MADISON, Wis. (AP) -- The state Supreme Court is considering whether to require judges to appoint attorneys to represent people in certain civil cases.
The court held a daylong public hearing Tuesday on the proposal, which would require judges to appoint lawyers in cases involving food, shelter, safety, health and child custody. Supporters say the change would ensure fairer outcomes and reduce the strain on the legal system.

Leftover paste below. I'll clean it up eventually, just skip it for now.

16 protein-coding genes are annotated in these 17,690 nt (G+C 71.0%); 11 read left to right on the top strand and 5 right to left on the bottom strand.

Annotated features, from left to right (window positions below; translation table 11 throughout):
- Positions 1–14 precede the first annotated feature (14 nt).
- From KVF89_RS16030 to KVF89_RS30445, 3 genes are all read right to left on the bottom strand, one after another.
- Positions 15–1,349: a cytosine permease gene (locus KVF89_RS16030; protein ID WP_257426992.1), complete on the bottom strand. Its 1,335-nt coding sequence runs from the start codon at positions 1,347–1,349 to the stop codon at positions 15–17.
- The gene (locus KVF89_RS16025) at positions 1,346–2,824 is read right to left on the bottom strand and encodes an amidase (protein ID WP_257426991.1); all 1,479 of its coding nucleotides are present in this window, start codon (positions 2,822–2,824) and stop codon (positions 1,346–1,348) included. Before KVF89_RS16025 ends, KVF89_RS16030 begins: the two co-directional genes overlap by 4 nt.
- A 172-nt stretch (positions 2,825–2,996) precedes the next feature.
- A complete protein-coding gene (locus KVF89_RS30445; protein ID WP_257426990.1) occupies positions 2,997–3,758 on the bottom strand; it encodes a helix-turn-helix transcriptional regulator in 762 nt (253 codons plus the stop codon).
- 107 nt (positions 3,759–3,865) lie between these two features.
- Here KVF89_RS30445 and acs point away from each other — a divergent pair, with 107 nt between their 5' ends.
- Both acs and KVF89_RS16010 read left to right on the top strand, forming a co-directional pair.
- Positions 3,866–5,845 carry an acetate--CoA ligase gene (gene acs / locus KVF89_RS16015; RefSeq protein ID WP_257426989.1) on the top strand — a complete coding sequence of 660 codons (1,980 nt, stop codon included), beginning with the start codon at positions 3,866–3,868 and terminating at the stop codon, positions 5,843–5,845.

Legal Action of Wisconsin, a law firm that works on behalf of poor people and one of the plan's major backers, estimates the requirement could cost $56 million annually. The firm has suggested counties cover the cost with state reimbursement.
The justices didn't make a decision on Tuesday. They're expected to revisit the issue at their next conference, set for Oct. 17.
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